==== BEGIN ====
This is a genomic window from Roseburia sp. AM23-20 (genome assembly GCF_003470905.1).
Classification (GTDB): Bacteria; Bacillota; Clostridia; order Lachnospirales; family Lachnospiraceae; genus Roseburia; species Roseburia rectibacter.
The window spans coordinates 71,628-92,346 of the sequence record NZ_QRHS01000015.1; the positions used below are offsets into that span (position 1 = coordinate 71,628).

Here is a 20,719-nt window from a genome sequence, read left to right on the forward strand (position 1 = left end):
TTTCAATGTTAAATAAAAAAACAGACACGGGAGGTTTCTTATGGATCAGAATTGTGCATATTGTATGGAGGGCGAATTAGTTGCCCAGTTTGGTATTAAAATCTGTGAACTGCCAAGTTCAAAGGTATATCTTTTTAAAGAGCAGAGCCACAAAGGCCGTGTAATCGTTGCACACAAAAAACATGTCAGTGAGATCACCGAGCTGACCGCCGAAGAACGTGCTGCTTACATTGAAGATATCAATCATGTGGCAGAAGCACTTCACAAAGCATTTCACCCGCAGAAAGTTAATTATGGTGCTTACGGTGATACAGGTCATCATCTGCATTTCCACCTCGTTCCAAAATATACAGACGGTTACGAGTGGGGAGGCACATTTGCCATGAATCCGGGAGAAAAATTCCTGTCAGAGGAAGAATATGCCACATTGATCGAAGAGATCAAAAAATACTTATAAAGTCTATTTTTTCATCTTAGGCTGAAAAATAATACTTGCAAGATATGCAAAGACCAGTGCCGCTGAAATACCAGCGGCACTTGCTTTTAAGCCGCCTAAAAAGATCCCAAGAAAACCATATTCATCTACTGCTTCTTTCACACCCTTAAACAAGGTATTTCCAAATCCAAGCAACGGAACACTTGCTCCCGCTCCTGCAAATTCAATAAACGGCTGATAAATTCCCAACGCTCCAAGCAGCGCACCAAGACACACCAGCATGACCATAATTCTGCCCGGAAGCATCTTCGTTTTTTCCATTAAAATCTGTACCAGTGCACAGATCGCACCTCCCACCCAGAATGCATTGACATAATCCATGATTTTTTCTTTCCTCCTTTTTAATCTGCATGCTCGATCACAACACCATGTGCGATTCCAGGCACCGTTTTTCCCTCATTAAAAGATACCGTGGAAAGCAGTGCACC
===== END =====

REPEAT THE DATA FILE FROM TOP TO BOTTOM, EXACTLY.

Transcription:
This is a genomic window from Roseburia sp. AM23-20 (genome assembly GCF_003470905.1).
Classification (GTDB): Bacteria; Bacillota; Clostridia; order Lachnospirales; family Lachnospiraceae; genus Roseburia; species Roseburia rectibacter.
The window spans coordinates 71,628-92,346 of the sequence record NZ_QRHS01000015.1; the positions used below are offsets into that span (position 1 = coordinate 71,628).

Here is a 20,719-nt window from a genome sequence, read left to right on the forward strand (position 1 = left end):
TTTCAATGTTAAATAAAAAAACAGACACGGGAGGTTTCTTATGGATCAGAATTGTGCATATTGTATGGAGGGCGAATTAGTTGCCCAGTTTGGTATTAAAATCTGTGAACTGCCAAGTTCAAAGGTATATCTTTTTAAAGAGCAGAGCCACAAAGGCCGTGTAATCGTTGCACACAAAAAACATGTCAGTGAGATCACCGAGCTGACCGCCGAAGAACGTGCTGCTTACATTGAAGATATCAATCATGTGGCAGAAGCACTTCACAAAGCATTTCACCCGCAGAAAGTTAATTATGGTGCTTACGGTGATACAGGTCATCATCTGCATTTCCACCTCGTTCCAAAATATACAGACGGTTACGAGTGGGGAGGCACATTTGCCATGAATCCGGGAGAAAAATTCCTGTCAGAGGAAGAATATGCCACATTGATCGAAGAGATCAAAAAATACTTATAAAGTCTATTTTTTCATCTTAGGCTGAAAAATAATACTTGCAAGATATGCAAAGACCAGTGCCGCTGAAATACCAGCGGCACTTGCTTTTAAGCCGCCTAAAAAGATCCCAAGAAAACCATATTCATCTACTGCTTCTTTCACACCCTTAAACAAGGTATTTCCAAATCCAAGCAACGGAACACTTGCTCCCGCTCCTGCAAATTCAATAAACGGCTGATAAATTCCCAACGCTCCAAGCAGCGCACCAAGACACACCAGCATGACCATAATTCTGCCCGGAAGCATCTTCGTTTTTTCCATTAAAATCTGTACCAGTGCACAGATCGCACCTCCCACCCAGAATGCATTGACATAATCCATGATTTTTTCTTTCCTCCTTTTTAATCTGCATGCTCGATCACAACACCATGTGCGATTCCAGGCACCGTTTTTCCCTCATTAAAAGATACCGTGGAAAGCAGTGCACC